Guest Review by Diane Shipley.
If you weren’t a novel about a girl spending the summer in New York, I’m afraid you held little interest for me in the allegedly hottest months of this year. I may have been shivering in not-so-sunny South Yorkshire, but at least I could vicariously explore the five boroughs thanks to books like Jessie ♥ NYC, Summer and the City, and Adriana Trigiani’s Viola in the Spotlight.
This sequel to Viola in Reel Life sees our title character move back to her home town of Brooklyn for the summer after a year at boarding school in South Bend, Indiana. She’s looking forward to reconnecting with her two best friends, Caitlin and Andrew, but Andrew announces his parents are making him go to camp for most of the summer, and Caitlin gets so caught up in her first (forbidden) romance that she barely speaks to Viola anymore.
Viola is looking for something to occupy her time, so her funky grandma, Grand, who is in rehearsals for a Broadway production of Arsenic and Old Lace, sets Viola up with an internship in the theatre’s lighting department. Viola also agrees to walk Grand’s dog every day, and makes plans for her friends from school to visit her at the end of summer and attend the play’s opening night. She does some filming with Andrew before he goes to camp, including a fun-sounding day out at Coney Island. And… that’s about it.
I kept waiting for the action to take off, but it never did. Things happened to the supporting characters, and Viola told us about them, but none of it affected her directly. Even when I thought it might — when she was asked to keep a secret for one of her friends that kept inconveniencing Viola — she never became angry at being taken for granted, or jealous at having so little happening in her own life.
Every plot needs some dramatic tension: something the main character wants that we’re not sure she’s going to get. But all that happened here was a series of vaguely connected events with no real narrative. There is some action right at the very end of the book which sets up the next one in the series, and it would have made a great source of inner conflict for Viola if it had been introduced much earlier. Instead, it’s a wasted opportunity.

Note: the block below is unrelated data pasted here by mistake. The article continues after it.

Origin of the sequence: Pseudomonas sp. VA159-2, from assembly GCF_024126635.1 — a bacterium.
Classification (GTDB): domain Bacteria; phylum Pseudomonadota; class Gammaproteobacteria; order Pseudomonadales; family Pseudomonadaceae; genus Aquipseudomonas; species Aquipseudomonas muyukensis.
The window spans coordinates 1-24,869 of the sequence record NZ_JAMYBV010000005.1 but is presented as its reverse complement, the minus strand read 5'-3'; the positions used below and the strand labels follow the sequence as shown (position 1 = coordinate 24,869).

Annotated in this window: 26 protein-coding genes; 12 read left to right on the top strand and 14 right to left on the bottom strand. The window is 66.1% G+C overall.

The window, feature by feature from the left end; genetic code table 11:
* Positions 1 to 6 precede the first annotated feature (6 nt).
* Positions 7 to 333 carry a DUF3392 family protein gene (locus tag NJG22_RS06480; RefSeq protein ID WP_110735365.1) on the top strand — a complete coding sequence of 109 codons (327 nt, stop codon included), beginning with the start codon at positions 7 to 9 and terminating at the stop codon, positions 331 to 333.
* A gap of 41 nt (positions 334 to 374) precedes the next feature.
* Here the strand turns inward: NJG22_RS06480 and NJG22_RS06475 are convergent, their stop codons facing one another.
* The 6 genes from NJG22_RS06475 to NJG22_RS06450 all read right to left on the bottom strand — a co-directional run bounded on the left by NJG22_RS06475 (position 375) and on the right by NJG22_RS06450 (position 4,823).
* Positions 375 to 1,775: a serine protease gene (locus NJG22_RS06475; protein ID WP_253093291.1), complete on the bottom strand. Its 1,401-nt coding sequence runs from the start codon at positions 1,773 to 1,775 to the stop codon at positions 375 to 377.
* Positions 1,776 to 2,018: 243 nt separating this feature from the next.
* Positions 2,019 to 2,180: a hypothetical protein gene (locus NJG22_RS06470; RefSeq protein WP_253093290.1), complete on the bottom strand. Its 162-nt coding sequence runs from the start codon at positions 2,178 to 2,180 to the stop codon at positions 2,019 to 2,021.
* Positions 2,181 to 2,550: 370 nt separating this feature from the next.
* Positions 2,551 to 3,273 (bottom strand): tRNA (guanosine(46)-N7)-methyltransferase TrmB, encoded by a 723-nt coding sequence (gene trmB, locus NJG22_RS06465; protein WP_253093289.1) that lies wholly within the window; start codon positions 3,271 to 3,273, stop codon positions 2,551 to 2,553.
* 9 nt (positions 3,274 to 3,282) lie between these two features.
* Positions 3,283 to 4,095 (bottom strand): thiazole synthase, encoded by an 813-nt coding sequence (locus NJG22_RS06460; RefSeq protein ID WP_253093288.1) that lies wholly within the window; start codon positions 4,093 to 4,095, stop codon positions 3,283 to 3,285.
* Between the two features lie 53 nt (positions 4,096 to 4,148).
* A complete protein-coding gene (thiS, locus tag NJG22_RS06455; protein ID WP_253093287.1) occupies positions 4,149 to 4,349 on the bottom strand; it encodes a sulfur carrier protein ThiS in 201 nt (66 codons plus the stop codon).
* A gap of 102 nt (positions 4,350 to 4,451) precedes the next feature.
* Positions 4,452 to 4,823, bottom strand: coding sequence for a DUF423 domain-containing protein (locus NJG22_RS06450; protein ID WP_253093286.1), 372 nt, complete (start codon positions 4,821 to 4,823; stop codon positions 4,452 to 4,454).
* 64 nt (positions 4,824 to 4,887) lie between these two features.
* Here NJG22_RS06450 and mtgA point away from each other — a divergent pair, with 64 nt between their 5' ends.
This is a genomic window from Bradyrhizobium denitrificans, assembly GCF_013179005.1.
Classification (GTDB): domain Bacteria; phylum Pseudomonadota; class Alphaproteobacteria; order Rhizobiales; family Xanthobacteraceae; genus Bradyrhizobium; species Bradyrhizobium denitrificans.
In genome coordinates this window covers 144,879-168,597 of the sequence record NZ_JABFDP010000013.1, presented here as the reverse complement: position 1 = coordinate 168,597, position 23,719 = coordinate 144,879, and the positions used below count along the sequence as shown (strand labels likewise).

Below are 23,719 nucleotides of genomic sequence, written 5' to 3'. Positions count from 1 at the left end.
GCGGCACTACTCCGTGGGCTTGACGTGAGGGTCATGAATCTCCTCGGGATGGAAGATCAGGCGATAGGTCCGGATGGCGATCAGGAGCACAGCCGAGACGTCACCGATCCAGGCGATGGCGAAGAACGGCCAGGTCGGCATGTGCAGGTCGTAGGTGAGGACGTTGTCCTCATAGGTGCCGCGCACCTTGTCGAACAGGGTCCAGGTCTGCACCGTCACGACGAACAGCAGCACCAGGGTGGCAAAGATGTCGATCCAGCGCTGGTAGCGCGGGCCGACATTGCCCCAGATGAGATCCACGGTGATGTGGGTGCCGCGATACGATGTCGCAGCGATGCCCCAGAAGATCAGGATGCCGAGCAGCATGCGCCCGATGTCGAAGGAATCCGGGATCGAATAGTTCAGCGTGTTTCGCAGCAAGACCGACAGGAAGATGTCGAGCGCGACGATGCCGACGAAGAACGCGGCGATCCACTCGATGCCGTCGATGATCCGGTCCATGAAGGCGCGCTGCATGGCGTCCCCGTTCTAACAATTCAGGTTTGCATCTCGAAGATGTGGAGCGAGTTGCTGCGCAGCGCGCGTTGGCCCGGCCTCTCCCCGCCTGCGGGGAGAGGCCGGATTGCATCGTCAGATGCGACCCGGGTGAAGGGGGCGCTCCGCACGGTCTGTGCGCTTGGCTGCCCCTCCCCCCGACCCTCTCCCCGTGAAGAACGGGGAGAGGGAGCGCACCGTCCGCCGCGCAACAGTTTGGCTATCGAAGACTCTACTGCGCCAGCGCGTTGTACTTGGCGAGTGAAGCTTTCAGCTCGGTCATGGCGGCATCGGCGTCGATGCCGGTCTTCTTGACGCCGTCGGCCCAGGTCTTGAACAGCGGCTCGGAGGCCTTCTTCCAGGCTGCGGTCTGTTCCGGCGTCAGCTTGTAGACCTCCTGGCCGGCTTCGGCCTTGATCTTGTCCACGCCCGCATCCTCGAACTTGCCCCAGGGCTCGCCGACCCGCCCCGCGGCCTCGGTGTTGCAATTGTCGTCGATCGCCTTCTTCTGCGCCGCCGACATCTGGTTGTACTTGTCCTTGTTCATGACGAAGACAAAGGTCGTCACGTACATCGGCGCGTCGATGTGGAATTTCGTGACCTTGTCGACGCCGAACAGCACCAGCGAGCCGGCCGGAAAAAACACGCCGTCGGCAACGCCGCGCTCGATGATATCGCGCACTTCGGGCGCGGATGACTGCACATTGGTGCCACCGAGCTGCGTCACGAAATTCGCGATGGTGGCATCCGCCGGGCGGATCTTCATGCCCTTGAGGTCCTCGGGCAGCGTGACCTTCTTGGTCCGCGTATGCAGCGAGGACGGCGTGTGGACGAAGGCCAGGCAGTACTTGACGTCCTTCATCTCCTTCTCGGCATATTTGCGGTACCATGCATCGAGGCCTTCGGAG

Adriana Trigiani describes New York wonderfully, and the scenes at Coney Island really came alive. I would have loved to have read more about the Brooklyn and Manhattan only NYC residents know, as she clearly could have described much more. She could also have written more about Viola’s life as an intern, in a “The Devil Wears Denim Dungarees” exposé kind of way. At one point, Viola reflects on the “crazy” errands that her internship boss has sent her out on… but she doesn’t specify what those might have been. Ironically for a book called Viola in the Spotlight, in fact, Viola barely features.
Arsenic and Old Lace, on the other hand, is featured to the point of boredom. Trigiani has Viola tell us the same thing in so many different ways (that it’s a play about two old ladies who poison people; that Grand plays an old lady… who poisons people, etc) that I wondered if she suspected her readers of having comprehension problems. Yet when it came to lighting design terminology, she casually dropped terms only a theatre professional would have heard before, with no explanation. I have a theory that somewhere on Adriana Trigiani’s hard drive there’s twenty thousand words or so that gave Viola a storyline, which were viciously culled due to space restrictions, and that’s why the book never really gels.
I’ve read a few of Trigiani’s novels for adults (it’s OK! I’m over 18) and I also wonder if she’s so used to writing for that readership that her voice for teens isn’t well-formed. She takes pains to make Viola’s parents and grandparents seem cool, but they’re far too central to the story. It’s not half as much fun reading about a girl and her friends in the coolest city in the world when moralising oldsters — however trendy and understanding — keep popping up. I also thought Viola and her friends seemed naïve for 15, especially considering they grew up in New York.
Finally, I realise this isn’t the place for a feminist diatribe (or is it…? *hopeful expression*), but it wound me up how often Viola had one conversation or encounter with a member of the opposite sex and then surmised that “boys are like X”, or “all boys think like Y”. Major gender differences are more likely to be due to cultural expectations than biology, so I don’t think it’s a great idea to use YA to reinforce sexist stereotypes.
The good thing about Viola in the Spotlight is that it made me realise that there’s room on the shelves for an engaging and entertaining story about a native New York teen’s summer back in Brooklyn. But sadly, this isn’t it.
Guest Review by Diane Shipley.
- Publisher: Simon & Schuster Childrens Books (31 Mar 2011)
- ISBN-10: 0857070207
- ISBN-13: 978-0857070203